Jordan, who opposed Kevin McCarthy during his failed bid to succeed Boehner as speaker in 2015,[5] later become one of McCarthy's closest allies; Jordan supported McCarthy during the January 2023 Speaker of the House election.[6] After McCarthy was removed as speaker, Jordan stood in the October 2023 election to replace him. He became the second nominee of the House Republican Conference after Steve Scalise withdrew, but failed to win the speakership in three rounds of voting and had his nomination revoked.[7]

Early life and education

Jordan was born in Troy, Ohio, the son of Shirley and John Jordan, and raised in Champaign County, Ohio.[8] He attended and wrestled for Graham High School, graduating in 1982.[9] He won state championships all four years he was in high school and compiled a 156–1 win–loss record.[10] He then enrolled at the University of Wisconsin–Madison, where he became a two-time NCAA Division I wrestling champion.[11] Jordan won the 1985 and 1986 NCAA championship matches in the 134-pound (61 kg) weight class, defeating future multi time World and Olympic champion John Smith in the former.[12][13] He graduated with a bachelor's degree in economics in 1986.[14] He lost the 126–137-pound (57–62 kg) featherweight semifinal match at the 1988 US Olympic wrestling trials against Smith, failing to qualify for the Olympic team in freestyle wrestling.[15]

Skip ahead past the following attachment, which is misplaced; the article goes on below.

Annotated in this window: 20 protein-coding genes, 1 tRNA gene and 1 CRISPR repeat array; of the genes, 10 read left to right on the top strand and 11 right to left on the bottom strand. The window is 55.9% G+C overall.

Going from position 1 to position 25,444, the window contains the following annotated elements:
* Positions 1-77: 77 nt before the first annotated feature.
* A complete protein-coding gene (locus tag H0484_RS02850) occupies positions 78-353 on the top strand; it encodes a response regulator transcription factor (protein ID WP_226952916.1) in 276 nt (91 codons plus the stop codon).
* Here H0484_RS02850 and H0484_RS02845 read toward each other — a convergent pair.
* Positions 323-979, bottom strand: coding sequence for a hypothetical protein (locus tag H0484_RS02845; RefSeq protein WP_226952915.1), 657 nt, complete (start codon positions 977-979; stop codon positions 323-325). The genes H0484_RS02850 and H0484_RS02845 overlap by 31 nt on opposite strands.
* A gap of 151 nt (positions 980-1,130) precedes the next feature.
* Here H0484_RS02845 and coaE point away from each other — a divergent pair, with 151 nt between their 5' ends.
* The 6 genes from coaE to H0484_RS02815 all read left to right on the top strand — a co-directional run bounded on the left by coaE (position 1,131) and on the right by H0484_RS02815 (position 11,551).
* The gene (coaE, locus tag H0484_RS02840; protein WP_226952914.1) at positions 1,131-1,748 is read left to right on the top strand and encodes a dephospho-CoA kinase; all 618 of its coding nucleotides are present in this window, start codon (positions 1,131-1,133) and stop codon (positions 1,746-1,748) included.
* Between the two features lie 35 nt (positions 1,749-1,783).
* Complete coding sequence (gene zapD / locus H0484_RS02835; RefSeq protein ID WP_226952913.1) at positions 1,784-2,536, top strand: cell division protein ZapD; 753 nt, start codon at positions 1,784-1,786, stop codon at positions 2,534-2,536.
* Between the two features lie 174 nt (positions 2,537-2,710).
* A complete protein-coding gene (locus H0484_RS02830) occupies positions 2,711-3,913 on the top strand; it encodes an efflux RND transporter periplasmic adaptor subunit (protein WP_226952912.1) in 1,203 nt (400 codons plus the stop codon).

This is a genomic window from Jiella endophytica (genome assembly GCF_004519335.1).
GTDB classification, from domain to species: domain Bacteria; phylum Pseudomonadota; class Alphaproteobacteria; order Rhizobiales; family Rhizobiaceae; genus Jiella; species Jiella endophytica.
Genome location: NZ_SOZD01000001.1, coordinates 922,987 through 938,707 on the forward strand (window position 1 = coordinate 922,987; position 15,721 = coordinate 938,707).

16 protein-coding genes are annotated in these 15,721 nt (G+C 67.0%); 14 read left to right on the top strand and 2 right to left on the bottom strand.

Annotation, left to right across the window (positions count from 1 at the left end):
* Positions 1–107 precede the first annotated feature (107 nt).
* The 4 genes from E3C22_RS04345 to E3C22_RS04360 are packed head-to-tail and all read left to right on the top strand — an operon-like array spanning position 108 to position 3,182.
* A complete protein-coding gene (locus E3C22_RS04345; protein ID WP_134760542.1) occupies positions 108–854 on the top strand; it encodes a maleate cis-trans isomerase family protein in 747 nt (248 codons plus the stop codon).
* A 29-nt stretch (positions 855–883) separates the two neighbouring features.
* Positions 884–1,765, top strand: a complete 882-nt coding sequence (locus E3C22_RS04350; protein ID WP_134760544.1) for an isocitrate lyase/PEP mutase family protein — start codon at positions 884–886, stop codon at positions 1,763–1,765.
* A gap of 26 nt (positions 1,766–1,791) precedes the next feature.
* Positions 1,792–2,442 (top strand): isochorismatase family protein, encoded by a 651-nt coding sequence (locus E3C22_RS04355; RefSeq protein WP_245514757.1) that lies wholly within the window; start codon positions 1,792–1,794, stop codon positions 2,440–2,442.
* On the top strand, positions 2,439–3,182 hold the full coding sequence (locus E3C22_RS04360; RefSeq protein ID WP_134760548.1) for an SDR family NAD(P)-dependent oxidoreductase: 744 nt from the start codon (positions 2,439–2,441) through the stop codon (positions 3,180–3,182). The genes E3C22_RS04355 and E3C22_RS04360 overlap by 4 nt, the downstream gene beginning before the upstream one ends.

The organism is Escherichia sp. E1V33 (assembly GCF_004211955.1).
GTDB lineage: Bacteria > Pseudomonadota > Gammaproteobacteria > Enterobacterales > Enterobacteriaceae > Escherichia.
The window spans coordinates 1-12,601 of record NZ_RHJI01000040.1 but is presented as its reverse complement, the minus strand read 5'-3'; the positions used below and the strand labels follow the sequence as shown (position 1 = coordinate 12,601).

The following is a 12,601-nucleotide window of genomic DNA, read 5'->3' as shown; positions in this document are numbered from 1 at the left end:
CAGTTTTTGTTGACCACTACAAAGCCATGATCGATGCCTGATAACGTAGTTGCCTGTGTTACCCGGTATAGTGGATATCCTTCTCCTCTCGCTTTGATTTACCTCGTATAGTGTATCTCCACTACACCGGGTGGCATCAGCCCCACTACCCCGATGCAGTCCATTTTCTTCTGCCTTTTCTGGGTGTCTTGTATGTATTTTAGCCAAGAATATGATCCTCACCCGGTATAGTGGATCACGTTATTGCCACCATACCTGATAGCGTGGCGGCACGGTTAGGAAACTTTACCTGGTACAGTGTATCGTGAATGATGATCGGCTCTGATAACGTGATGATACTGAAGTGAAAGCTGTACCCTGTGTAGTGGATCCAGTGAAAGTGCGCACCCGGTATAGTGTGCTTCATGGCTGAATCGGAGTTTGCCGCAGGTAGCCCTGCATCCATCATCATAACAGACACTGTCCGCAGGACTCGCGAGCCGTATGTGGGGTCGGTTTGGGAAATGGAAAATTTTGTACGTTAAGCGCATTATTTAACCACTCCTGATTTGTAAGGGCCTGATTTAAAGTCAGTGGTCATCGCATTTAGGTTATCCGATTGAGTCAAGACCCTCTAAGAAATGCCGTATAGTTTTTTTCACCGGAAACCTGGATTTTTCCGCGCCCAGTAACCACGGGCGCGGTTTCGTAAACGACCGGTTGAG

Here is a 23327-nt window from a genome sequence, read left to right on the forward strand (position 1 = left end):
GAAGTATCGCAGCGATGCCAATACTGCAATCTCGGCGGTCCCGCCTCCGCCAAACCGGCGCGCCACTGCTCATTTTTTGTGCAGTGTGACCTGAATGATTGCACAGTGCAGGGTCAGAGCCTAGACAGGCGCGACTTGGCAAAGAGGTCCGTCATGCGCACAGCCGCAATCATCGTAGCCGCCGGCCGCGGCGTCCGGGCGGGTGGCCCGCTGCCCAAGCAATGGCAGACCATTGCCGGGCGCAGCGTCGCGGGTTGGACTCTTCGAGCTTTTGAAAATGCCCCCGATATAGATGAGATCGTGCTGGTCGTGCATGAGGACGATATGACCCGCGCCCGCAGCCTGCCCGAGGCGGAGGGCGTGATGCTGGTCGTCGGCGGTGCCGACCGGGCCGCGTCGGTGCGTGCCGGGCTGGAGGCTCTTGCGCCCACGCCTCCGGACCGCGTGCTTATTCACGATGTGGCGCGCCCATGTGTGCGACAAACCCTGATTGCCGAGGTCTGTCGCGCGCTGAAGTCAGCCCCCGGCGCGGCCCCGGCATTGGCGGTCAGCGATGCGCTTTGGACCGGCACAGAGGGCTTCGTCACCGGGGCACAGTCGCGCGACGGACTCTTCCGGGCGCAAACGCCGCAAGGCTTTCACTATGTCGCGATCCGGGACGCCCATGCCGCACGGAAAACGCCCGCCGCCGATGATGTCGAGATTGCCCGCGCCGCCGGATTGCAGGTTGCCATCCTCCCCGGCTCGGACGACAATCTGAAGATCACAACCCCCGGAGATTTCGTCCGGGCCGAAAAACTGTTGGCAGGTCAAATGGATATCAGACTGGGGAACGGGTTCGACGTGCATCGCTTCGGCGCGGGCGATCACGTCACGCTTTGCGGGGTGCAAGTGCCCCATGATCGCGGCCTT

Jordan earned a master's degree in education from Ohio State University and received a Juris Doctor degree from the Capital University Law School in 2001.[16][17][18] In a 2018 interview, Jordan said he never took the bar examination.[19]